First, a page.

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You're basically asking whether you should be open about something that affects your relationship.

The answer should be obvious.
 

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If you're working on it, I don't see a problem. My wife had a very traumatic past. I lent a hand in her recovery because I chose to listen to her, empathize with her situation or at least try to. I made a conscious effort to be aware of her episodes and difficulties. I made her feel that it was okay to be vulnerable with me, and that she is not her past and that I am not the person who hurt her. It's really your decision... Just be cautious. There are people out there that may not be as willing to stand by you as you would like to think. I have seen it happen.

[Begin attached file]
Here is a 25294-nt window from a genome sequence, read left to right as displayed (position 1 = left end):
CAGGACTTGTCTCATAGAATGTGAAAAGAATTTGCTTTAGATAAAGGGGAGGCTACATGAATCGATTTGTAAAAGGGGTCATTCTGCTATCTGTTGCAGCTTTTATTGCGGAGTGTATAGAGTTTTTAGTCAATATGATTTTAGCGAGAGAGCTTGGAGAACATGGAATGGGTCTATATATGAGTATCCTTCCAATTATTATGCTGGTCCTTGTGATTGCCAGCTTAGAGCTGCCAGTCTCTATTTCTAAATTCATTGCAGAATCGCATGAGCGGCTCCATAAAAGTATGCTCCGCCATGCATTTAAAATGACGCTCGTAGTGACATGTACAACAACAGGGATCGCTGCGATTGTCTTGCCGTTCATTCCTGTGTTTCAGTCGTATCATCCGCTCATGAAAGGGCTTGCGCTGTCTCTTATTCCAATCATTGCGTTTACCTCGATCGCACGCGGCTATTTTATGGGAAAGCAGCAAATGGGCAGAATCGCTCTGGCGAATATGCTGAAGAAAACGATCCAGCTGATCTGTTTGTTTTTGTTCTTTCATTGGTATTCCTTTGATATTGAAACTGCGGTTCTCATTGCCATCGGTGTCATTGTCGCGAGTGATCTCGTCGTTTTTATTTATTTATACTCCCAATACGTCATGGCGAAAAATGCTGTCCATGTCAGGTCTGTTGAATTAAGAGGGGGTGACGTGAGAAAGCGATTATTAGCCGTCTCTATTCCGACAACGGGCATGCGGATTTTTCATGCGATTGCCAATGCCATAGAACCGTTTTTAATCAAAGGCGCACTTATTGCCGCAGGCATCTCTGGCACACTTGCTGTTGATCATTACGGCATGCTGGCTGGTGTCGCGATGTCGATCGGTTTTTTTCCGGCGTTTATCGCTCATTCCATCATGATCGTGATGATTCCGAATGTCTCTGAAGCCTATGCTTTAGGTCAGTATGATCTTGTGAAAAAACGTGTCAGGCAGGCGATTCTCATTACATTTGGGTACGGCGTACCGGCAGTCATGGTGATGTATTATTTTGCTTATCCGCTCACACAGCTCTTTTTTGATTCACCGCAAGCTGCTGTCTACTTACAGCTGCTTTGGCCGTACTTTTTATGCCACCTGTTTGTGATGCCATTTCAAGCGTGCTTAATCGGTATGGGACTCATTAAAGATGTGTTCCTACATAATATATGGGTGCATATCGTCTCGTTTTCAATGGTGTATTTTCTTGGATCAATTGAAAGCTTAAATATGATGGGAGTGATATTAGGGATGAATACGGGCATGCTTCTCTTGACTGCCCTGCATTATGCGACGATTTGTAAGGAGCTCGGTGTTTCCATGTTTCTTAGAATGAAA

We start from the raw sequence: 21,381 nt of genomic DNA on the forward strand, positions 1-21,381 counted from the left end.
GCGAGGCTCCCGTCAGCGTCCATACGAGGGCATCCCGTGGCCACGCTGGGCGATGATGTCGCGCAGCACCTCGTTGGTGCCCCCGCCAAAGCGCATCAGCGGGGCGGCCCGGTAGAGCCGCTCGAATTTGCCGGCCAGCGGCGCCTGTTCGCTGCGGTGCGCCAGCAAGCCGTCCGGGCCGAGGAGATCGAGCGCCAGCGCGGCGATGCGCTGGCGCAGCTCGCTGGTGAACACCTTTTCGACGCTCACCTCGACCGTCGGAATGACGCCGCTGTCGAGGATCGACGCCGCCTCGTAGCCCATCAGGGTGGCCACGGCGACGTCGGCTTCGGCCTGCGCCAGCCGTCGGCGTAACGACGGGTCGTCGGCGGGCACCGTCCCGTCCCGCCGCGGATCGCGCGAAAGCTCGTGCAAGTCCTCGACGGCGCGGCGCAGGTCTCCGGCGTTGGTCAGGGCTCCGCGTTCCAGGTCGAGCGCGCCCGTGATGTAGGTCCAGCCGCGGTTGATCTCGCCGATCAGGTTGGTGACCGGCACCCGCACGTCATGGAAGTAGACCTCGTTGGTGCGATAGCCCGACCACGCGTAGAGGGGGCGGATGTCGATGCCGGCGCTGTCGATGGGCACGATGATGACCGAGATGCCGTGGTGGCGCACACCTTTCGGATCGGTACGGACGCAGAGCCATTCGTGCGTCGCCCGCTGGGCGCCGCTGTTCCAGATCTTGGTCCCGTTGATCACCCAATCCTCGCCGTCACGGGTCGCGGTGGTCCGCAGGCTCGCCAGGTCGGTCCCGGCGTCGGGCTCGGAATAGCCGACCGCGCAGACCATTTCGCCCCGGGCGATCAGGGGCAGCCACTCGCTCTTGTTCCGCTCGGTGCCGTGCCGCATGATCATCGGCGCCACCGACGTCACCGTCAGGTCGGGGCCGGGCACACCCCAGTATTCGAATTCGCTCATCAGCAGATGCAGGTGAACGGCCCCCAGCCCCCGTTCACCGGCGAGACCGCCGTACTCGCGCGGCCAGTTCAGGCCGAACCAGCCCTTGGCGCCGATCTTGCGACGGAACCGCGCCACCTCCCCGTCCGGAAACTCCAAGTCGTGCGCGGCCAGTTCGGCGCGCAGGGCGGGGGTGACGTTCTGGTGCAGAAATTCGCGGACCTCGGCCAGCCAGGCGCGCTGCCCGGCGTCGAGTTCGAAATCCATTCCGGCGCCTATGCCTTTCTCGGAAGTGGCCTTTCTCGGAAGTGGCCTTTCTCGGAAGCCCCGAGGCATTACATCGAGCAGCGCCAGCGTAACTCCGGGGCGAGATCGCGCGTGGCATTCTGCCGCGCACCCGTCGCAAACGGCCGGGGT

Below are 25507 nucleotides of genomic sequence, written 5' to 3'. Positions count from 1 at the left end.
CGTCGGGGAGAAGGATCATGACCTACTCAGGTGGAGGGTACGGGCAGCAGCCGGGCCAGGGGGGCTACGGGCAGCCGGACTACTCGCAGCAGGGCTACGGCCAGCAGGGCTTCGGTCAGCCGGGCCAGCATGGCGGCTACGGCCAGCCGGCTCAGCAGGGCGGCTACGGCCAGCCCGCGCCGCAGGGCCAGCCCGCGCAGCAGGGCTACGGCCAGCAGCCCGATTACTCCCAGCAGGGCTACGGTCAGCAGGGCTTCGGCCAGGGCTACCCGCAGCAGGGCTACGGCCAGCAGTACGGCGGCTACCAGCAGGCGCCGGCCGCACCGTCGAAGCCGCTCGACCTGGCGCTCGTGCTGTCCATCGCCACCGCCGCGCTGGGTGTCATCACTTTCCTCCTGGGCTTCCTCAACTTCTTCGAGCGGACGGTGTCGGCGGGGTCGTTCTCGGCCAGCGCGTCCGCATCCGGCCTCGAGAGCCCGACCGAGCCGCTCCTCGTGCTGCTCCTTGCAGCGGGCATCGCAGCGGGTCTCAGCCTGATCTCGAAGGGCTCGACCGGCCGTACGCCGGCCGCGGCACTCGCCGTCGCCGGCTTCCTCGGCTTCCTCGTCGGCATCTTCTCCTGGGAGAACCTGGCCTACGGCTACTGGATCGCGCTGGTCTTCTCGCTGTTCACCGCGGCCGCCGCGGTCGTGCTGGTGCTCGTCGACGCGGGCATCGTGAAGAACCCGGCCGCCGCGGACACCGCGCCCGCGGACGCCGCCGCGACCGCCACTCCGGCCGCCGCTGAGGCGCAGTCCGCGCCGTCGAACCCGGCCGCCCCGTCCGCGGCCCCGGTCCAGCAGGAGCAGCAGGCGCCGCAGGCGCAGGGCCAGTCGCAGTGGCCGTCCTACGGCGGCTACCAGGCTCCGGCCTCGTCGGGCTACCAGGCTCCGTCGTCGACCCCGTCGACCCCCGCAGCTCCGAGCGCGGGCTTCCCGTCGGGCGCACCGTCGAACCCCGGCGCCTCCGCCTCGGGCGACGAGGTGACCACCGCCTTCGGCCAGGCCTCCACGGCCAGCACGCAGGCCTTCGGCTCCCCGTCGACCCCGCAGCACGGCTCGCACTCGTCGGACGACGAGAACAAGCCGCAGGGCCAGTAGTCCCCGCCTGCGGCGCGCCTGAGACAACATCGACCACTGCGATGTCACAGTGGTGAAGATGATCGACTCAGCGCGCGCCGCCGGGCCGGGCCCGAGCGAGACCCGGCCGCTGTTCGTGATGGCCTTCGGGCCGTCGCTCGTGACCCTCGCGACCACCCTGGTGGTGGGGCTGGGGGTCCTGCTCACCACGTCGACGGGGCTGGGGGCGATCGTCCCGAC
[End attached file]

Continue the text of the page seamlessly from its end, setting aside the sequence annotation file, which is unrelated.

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But on the same hand, I feel like if I tell him, he'll see me as broken or unworthy of his love, because I allowed someone to damage me in the past, and clearly if I still have bad days, I'm not healed and therefore not ready to be his SO.
I want to add that in addition to honesty and open-ness as others are discussing, this reason in and of itself is not a good foundation for action IMO.

It seems to me, in fact, that the above-quoted line of reasoning itself is likely to come from the abusive situation/experience. Your SO is obviously with you now for who you are and that is the same person whether or not you tell him about that you experienced abuse in the past.